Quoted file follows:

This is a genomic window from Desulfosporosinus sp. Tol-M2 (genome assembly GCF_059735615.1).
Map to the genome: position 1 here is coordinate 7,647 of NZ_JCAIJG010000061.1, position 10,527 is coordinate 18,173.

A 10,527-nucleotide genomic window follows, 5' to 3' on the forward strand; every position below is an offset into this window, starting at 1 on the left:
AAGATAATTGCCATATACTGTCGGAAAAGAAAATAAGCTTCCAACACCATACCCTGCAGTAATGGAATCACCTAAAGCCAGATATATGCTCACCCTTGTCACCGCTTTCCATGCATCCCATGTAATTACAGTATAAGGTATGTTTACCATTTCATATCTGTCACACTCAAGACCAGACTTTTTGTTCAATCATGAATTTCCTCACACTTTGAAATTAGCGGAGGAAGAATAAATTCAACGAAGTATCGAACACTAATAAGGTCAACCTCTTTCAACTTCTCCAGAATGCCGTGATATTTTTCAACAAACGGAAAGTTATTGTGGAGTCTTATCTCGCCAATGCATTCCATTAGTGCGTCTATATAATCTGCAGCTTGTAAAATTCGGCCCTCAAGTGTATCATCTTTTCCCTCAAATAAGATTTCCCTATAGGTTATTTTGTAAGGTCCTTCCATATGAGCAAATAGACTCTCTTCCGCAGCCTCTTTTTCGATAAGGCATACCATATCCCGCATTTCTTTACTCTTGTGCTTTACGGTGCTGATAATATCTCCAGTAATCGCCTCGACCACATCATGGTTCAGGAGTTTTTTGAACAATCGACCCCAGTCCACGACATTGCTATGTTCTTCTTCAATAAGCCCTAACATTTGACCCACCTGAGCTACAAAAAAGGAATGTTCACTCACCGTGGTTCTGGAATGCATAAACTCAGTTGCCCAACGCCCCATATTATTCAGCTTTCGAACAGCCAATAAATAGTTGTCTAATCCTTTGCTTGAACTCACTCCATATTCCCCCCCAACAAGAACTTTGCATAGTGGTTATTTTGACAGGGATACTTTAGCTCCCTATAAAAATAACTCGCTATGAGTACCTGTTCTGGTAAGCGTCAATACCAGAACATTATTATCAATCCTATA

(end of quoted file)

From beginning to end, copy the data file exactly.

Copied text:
This is a genomic window from Desulfosporosinus sp. Tol-M2 (genome assembly GCF_059735615.1).
Map to the genome: position 1 here is coordinate 7,647 of NZ_JCAIJG010000061.1, position 10,527 is coordinate 18,173.

A 10,527-nucleotide genomic window follows, 5' to 3' on the forward strand; every position below is an offset into this window, starting at 1 on the left:
AAGATAATTGCCATATACTGTCGGAAAAGAAAATAAGCTTCCAACACCATACCCTGCAGTAATGGAATCACCTAAAGCCAGATATATGCTCACCCTTGTCACCGCTTTCCATGCATCCCATGTAATTACAGTATAAGGTATGTTTACCATTTCATATCTGTCACACTCAAGACCAGACTTTTTGTTCAATCATGAATTTCCTCACACTTTGAAATTAGCGGAGGAAGAATAAATTCAACGAAGTATCGAACACTAATAAGGTCAACCTCTTTCAACTTCTCCAGAATGCCGTGATATTTTTCAACAAACGGAAAGTTATTGTGGAGTCTTATCTCGCCAATGCATTCCATTAGTGCGTCTATATAATCTGCAGCTTGTAAAATTCGGCCCTCAAGTGTATCATCTTTTCCCTCAAATAAGATTTCCCTATAGGTTATTTTGTAAGGTCCTTCCATATGAGCAAATAGACTCTCTTCCGCAGCCTCTTTTTCGATAAGGCATACCATATCCCGCATTTCTTTACTCTTGTGCTTTACGGTGCTGATAATATCTCCAGTAATCGCCTCGACCACATCATGGTTCAGGAGTTTTTTGAACAATCGACCCCAGTCCACGACATTGCTATGTTCTTCTTCAATAAGCCCTAACATTTGACCCACCTGAGCTACAAAAAAGGAATGTTCACTCACCGTGGTTCTGGAATGCATAAACTCAGTTGCCCAACGCCCCATATTATTCAGCTTTCGAACAGCCAATAAATAGTTGTCTAATCCTTTGCTTGAACTCACTCCATATTCCCCCCCAACAAGAACTTTGCATAGTGGTTATTTTGACAGGGATACTTTAGCTCCCTATAAAAATAACTCGCTATGAGTACCTGTTCTGGTAAGCGTCAATACCAGAACATTATTATCAATCCTATA